Further, as far back as 1995, social commentator Christopher Lasch, in a book entitled The Revolt of the Elites and the Betrayal of Democracy (published posthumously), excoriated what he called America’s “new aristocracy of brains.” He wrote: “There has always been a privileged class, even in America, but it has never been so dangerously isolated from its surroundings.” He foresaw an emerging chasm between the country’s new upper class and its great mass of citizens. “The new elites,” he wrote, “are in revolt against ‘Middle America,’ as they imagine it: a nation technologically backward, politically reactionary, repressive in its sexual morality, middlebrow in its tastes, smug and complacent, dull and dowdy.”

Lasch’s characterization of the elite’s low regard for the masses calls to mind Hillary Clinton’s put-down of Donald Trump supporters during the 2016 presidential race. Her famous “deplorables” insult reflected the cultural chasm foretold by Lasch. This mutual animus between the elites and the people they purport to govern is an ominous development in America and thus merits an exploration. Our starting point will be that old WASP establishment that dominated America for nearly three centuries before expiring with hardly a cri de coeur. It should be noted that this article represents no call for any kind of restoration. History moves forward with a crushing force and doesn’t pause for nostalgia. But to understand where we are, we must understand where we came from. And the old WASP establishment represents a large part of where we came from.

Its emergence was a natural part of the American story. This ruling class served from the beginning as custodian of the nation’s affairs, and the nation in turn looked to it instinctively for governance. The country and its elite, after all, shared the same provenance. As E. Digby Baltzell pointed out in his 1964 book, The Protestant Establishment: Aristocracy and Caste in America , this system “worked quite well, and was taken for granted” until the 20th century, “largely because the WASP upper class was still representative” of the country at large. And when new people rose into the elite from lower socio-economic stations, they were almost always “of old-stock origins anyway.” Even when non-WASPs made it into the establishment, adds Baltzell, they “were assimilated the more easily because they constituted such a small minority.”

This easy accommodation between the old Eastern elite and heartland America was reflected in two powerful journalistic institutions with self-consciously Anglo-Saxon sensibilities—the New York Herald Tribune and the Saturday Evening Post , both prominent in American society from the late 19th century to the 1960s. Together they reflected the mind and heart of the country they served. The Herald Tribune ’s connection was with the predominantly Anglo-Saxon establishment of the Northeast, which owed its national influence to its dominance of U.S. financial centers and corporate boardrooms, prestigious academic institutions and major publications, big law firms and the foreign policy apparatus. The Herald Tribune spoke to these people, represented their view of America, and reflected their leadership ethos.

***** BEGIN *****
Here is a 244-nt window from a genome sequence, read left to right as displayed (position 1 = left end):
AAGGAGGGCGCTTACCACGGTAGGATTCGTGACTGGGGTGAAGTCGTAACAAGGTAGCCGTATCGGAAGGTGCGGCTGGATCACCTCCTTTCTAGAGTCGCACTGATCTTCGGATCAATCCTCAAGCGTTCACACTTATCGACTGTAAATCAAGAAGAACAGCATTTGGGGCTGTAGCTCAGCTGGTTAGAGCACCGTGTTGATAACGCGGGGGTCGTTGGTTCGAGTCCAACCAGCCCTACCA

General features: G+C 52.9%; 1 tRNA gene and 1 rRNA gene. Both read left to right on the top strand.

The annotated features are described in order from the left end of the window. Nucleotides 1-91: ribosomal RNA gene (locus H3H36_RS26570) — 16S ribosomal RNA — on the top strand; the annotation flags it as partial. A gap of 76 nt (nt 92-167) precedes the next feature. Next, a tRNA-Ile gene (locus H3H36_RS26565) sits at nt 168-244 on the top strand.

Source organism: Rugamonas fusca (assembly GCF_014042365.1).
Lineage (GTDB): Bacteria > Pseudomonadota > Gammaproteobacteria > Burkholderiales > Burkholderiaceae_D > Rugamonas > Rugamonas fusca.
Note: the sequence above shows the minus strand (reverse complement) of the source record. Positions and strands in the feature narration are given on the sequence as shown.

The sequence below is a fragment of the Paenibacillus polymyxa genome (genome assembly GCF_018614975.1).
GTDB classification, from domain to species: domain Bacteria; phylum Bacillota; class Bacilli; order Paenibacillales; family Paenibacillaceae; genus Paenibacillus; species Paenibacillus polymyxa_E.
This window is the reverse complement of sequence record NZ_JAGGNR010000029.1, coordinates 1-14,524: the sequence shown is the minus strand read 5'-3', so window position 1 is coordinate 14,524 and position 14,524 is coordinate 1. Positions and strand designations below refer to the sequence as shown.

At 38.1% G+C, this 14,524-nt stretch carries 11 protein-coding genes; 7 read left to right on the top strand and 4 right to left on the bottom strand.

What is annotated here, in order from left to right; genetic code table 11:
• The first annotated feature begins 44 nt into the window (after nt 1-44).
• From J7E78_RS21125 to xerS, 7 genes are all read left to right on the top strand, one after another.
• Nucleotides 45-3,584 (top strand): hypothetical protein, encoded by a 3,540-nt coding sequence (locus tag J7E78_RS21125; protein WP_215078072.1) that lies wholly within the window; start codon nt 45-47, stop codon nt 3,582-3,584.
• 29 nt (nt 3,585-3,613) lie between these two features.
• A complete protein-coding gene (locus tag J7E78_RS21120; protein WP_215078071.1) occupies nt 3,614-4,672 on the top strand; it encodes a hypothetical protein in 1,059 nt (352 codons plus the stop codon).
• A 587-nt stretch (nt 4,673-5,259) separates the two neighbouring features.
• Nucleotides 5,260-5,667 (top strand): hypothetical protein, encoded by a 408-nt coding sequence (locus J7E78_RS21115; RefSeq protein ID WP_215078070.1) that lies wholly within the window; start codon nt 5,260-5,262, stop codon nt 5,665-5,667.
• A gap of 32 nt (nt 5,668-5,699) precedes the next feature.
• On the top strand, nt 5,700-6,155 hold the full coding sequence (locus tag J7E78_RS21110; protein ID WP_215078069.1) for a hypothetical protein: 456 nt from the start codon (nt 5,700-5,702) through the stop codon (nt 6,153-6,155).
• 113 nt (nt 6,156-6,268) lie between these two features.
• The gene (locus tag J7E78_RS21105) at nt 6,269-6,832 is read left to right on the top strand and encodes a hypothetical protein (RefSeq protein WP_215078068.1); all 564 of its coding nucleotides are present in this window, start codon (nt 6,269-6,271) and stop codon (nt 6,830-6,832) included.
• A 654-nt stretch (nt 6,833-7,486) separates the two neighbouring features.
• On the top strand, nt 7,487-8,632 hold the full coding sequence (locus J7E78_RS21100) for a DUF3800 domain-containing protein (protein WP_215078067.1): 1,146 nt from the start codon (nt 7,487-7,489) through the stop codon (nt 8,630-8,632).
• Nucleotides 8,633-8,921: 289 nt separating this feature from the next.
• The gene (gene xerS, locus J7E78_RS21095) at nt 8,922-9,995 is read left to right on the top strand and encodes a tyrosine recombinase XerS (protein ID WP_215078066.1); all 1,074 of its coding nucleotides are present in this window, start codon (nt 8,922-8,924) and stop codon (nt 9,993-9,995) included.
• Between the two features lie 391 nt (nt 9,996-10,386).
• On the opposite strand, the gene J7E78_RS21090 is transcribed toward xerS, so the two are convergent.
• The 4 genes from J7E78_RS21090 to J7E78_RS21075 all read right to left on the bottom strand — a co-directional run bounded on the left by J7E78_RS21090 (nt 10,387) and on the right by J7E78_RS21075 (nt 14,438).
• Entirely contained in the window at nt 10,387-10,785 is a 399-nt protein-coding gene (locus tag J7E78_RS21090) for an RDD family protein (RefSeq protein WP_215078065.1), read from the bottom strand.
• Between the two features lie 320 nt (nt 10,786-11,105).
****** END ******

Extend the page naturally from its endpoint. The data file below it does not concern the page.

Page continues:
The Saturday Evening Post ’s connection to the old stock was through the predominantly Anglo-Saxon localities of the heartland, whose leaders ran their communities much as the national elite ran the country. They dominated the banks, civic organizations, school boards, county courthouses, and businesses. And they constituted the core readership of the Post , for decades the nation’s most influential and widely circulated magazine. Its old-fashioned editorials and Norman Rockwell covers depicting middle-class scenes were regarded by many as symbolic not just of the magazine and of their own families but of the nation itself.

This cultural symbiosis between the elites of the Northeast and the heartland masses made for a relatively high degree of civic amity within the polity and relatively little class animosity. The acceptance of the elite by the masses generated self-confidence at the top, and this in turn generated an accommodative and soft-edged leadership. Stewart Alsop, in writing about the elite’s decline, referred to it as having been made up of “self-confident and more or less disinterested people.”

On another occasion he referred to it as “self-respecting and respect-commanding.” It was significant that the elite didn’t have to strive or grasp for wealth or societal position in large measure, it was the elite because it already had those things.

But it would be a mistake to view the old elite as soft or easygoing on matters related to the national identity or the country’s political and foreign policy aims. This was brilliantly captured by writer and thinker Benjamin Schwarz in a provocative 1995 essay in The Atlantic Monthly entitled “The Diversity Myth.” Schwarz punctures what the magazine called the “hortatory version of our history, in which America has long been a land of ethnic tolerance and multicultural harmony.”

No, says Schwarz: until probably the 1960s, the “unity” of the United States derived not from its “warm welcoming of and accommodation to nationalist, ethnic, and linguistic differences but from the ability and willingness of an Anglo elite to stamp its image on other peoples coming to this country.” This was the legacy of “a cultural and ethnic predominance that would not tolerate conflict or confusion regarding the national identity.”